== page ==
Ivory Tower Directed by Andrew Rossi

The Prices Fight: Students advocate for fair tuition rates as they flounder in debt.

Victims. Apocalyptic. Protests. Bankruptcy. Those are some of the gloom-and-doom words that are dropped throughout Ivory Tower, Andrew Rossi’s infuriating documentary about the fiendish rise of the cost of a higher education. Student debt in the U.S. has reached the $1 trillion mark, zooming past our country’s collective amount of credit card debt. Some of the experts—academics, entrepreneurs, economists—who weigh in here compare the situation to the subprime mortgage crisis. But students offer their own blunt insight: “The value of my education is priceless,” a Hunter College graduate named Stefanie says. “But the value of my education is also not $100,000 in debt.”

Rossi, who also directed 2011’s Page One: Inside the New York Times, begins his film rather oddly, with Columbia professor Andrew Delbanco commenting Dazed and Confused-like on the figuratively static ages of students in comparison to their aging teachers. “[Academia] is an effort to cheat death,” he says. (What?) But viewers later learn that Delbanco wrote a book titled College: What It Was, Is, and Should Be, and he does have opinions relevant to the doc that aren’t weird.

The question behind the numbers is whether a degree is still worth the financial sacrifice. For the most part, the film’s answer is no. One student shows her loan statement, with $106,000 in interest added to the original $78,000 debt—a debt that anyone who files for bankruptcy is highly unlikely to get dismissed. The theory on budget-crushing tuition is that the competition of institutions for prestige and rankings gives the most elite ones a green light to charge more. Students are viewed as consumers who largely aren’t getting much bang for their (or their parents’) buck. As a voiceover from an unidentified news report claims, “Nearly half of all students are showing no significant gains in learning.”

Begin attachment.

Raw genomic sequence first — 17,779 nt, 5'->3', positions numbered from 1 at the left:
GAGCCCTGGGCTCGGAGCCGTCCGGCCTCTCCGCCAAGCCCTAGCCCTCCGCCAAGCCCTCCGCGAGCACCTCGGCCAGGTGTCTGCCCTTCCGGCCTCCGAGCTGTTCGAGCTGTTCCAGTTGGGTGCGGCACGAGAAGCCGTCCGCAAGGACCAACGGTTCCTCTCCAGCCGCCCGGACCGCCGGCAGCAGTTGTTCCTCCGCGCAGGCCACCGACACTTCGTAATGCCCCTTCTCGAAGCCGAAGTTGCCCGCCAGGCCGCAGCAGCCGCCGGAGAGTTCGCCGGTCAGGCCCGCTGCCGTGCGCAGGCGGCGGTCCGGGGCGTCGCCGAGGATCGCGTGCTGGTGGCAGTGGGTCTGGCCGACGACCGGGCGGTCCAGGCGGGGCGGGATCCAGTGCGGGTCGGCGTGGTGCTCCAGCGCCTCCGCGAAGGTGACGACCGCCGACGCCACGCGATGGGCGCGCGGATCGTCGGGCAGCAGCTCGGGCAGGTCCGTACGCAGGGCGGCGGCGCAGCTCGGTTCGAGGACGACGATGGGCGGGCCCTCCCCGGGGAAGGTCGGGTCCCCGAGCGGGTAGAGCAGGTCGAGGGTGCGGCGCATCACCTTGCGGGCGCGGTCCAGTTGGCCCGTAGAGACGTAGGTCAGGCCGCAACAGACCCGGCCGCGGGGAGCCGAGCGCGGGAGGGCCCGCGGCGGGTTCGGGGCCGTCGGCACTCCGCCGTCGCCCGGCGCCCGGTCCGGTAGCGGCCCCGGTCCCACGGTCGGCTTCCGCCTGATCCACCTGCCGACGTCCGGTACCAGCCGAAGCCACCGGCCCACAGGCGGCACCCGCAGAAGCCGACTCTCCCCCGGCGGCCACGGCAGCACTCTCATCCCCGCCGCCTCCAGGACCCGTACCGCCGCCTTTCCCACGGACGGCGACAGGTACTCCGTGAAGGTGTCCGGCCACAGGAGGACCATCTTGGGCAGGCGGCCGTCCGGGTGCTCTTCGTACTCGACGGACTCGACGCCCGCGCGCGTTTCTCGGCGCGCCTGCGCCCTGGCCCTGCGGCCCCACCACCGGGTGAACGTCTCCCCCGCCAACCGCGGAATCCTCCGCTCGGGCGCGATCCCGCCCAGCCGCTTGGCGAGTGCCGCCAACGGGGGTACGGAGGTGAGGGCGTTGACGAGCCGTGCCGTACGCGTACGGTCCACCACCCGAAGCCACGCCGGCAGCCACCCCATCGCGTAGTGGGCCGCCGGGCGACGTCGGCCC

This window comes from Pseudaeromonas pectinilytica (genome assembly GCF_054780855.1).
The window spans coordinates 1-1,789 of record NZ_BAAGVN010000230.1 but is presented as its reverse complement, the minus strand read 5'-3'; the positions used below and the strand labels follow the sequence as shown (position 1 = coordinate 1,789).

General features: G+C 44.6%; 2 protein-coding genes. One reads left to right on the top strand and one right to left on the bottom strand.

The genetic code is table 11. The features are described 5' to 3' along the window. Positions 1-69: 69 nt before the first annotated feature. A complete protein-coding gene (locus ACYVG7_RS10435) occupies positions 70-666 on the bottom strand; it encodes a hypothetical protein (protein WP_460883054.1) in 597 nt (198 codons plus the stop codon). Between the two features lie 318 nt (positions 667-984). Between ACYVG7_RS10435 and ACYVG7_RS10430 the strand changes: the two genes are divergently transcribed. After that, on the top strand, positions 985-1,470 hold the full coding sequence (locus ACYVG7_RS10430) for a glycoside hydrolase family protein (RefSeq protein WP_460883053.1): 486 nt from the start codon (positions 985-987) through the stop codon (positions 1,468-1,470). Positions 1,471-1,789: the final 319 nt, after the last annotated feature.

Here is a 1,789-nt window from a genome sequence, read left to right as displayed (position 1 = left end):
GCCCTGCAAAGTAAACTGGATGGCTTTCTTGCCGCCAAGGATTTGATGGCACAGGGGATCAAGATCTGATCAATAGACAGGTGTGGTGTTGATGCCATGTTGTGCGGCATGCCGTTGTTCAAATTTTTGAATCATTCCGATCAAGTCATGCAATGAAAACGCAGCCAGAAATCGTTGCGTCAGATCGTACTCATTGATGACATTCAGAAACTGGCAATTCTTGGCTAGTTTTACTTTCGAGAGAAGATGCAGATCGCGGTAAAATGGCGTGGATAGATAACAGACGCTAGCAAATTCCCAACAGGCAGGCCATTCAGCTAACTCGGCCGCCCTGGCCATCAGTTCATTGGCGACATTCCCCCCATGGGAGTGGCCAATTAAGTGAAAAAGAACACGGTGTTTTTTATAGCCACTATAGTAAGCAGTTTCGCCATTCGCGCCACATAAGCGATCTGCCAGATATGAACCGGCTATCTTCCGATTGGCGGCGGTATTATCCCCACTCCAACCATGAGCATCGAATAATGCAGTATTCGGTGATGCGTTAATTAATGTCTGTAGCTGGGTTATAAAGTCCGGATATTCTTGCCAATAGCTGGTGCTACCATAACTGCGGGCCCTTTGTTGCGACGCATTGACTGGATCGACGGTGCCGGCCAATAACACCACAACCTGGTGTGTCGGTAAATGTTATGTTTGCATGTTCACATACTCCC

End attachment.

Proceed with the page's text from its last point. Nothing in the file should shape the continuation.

Ivory Tower offers some hope as it profiles alternative colleges like Deep Springs, a two-year school in the California desert that regards labor as being as important as study, and Cooper Union, a traditionally free college in New York. A significant chunk of the documentary’s second half focuses on the latter’s recent decision to establish tuition. The student response is proactive and electrifying (spoiler: they’re against it), and one undergrad gives such an eloquent and insightful speech to the beleaguered CU president that you may have to tell your fellow viewers you’ve got something in your eye.

There’s also an overview of the UnCollege movement, which started in San Francisco and supports “hackerdemia”—basically, teaching yourself while living in a communal atmosphere. MOOCs, edX, and similar programs that offer regular college courses (some from top schools like Harvard and Berkeley) for free, online, offer another hopeful path. Not everyone agrees with these low- or no-cost alternatives to a traditional four-year robbery, though. Wesleyan president Michael Roth calls hackerdemia “an assault on democracy and an attempt to keep people in their places and reinforce social inequality.”

Unless you’ve come into Ivory Tower with a firm opinion that aligns with Roth’s, his statement is not only illogical, but laughable. Isn’t pricing kids out of college the actual way of keeping those with lesser means in their place? Also ludicrous are the amenities competitive schools are adding, perks that are usually associated with luxury hotels and have little to do with learning. As Anthony Carnevale, the director of Georgetown’s Center on Education and the Workforce, says, “We’re getting to the point where we’re going to have a swimming pool in every room.” Just because that has yet to happen doesn’t mean the worthiness of higher education isn’t already going down the drain.

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